Nonetheless, pursuing two such diverse interests helps to keep both exciting. One feeds the other. My work in the ER—especially meeting new patients who give me a glimpse into their fascinating lives—fuels my creativity. And my writing offers the perfect outlet and antidote to relax after a long or stressful shift. In many ways, it has reinvigorated my fervor for and appreciation of medicine.
I warn you, though, chasing the dual career is not easy. It takes considerable juggling. There are no shortages of naysayers willing to catalogue all the reasons why failure is inevitable. And sometime it is. Depending on your aspirations, it takes more than just talent and determination to succeed. Often, luck and timing is even more important. They certainly played a huge role in my particular case. But I think it’s tragic that so many people find excuses to never try to in the first place.
For those people willing to take the plunge, the rewards—and believe me, I am not speaking in terms of dollars and cents—are immeasurable. However, I get a little concerned to hear of people who have left long-term stable jobs to follow their dream career path. There’s a huge advantage in working a job with a steady income to compensate for the sporadic income of the other. I’m not only speaking about food on the table and a roof overhead (though those are hard benefits to ignore.) In the literary world, many authors who support themselves on their writing income alone have to make compromises in terms of their projects. I’ve always had the luxury of writing whatever I choose to. I consider every dollar I make in royalty as a bonus. Don’t tell my publisher, but I would write for free.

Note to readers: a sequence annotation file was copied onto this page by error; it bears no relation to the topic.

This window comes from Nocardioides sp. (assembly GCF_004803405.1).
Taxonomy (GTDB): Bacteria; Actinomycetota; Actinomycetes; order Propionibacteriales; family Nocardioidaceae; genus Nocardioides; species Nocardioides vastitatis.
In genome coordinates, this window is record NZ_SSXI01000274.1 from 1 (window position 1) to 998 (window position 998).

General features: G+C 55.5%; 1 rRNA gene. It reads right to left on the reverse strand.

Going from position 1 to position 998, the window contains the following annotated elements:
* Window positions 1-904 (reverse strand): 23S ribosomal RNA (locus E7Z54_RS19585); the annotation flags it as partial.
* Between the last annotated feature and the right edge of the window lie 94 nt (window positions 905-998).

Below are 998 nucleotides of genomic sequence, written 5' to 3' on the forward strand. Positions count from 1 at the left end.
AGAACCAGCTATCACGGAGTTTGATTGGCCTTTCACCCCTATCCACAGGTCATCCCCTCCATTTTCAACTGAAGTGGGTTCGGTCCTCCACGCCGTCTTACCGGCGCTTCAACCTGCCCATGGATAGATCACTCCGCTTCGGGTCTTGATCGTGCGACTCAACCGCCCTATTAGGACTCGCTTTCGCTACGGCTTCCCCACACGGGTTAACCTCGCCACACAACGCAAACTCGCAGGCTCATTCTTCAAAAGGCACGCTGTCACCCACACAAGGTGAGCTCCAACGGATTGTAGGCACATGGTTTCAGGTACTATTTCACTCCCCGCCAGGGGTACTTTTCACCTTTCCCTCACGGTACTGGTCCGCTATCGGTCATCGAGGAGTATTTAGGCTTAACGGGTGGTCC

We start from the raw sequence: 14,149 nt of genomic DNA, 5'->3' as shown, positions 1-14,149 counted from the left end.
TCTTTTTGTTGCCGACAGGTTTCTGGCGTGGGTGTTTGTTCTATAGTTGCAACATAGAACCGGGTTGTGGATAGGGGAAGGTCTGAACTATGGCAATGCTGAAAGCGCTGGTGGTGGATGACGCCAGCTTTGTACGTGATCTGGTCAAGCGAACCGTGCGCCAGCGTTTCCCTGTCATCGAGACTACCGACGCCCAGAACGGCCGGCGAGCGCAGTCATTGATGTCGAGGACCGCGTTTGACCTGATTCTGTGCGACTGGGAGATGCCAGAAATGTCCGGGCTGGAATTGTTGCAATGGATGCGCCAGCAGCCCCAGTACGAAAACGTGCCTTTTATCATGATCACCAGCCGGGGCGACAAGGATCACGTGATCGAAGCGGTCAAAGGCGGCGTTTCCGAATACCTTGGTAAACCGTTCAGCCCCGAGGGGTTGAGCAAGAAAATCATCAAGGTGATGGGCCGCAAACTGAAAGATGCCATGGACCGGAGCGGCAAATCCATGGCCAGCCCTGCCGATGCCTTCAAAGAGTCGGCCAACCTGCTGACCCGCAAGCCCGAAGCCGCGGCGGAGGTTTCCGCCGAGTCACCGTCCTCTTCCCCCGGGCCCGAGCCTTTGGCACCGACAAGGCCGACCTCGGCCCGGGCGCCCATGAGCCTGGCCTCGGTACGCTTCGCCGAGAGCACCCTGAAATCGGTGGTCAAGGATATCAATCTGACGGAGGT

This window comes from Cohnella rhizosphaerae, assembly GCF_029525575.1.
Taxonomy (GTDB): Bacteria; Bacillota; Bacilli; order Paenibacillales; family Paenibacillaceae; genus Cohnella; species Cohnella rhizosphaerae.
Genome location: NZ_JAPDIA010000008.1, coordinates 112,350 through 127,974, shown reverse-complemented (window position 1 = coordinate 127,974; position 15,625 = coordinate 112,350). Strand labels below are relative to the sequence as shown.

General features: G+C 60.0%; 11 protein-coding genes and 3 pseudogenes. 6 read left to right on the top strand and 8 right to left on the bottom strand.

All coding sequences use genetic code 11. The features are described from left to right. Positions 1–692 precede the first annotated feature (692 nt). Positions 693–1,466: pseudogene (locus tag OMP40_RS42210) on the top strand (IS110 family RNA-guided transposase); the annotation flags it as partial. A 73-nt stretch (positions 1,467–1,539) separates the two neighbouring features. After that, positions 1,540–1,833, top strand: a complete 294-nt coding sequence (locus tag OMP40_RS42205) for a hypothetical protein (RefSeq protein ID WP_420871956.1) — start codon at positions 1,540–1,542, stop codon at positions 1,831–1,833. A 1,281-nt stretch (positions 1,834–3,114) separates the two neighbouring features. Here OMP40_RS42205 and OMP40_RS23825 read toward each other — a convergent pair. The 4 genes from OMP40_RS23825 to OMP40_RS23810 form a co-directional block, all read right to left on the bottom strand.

As best as I can tell from a quick Google search, there’s no real science behind managing the dual career. But here are a few basic common sense principles—as I see them—to giving yourself a chance to succeed at a second career:
- Don’t put all your eggs in one basket
- Give yourself time to succeed
- Capitalize on your expertise and experience
- Do your homework
- Follow your passion, not your wallet
- Know when to walk away
I am not advocating dual careers for everyone. Sometimes it’s truly impractical. And some people would find the diametrical tug of two jobs too stressful or counterproductive. But speaking for myself, pursuing a second career has turned out be one of the best decisions of my life.
Maybe a time will come when I have to choose between the two. Or maybe the decision will be made for me. But right now, my life is incalculably richer for doing both, and I cannot imagine working solely as a writer or a doctor.
There are plenty of reasons not to bother tackling a new career challenge. But every job gets a little monotonous at some point. What’s the harm in varying it up a little along the way?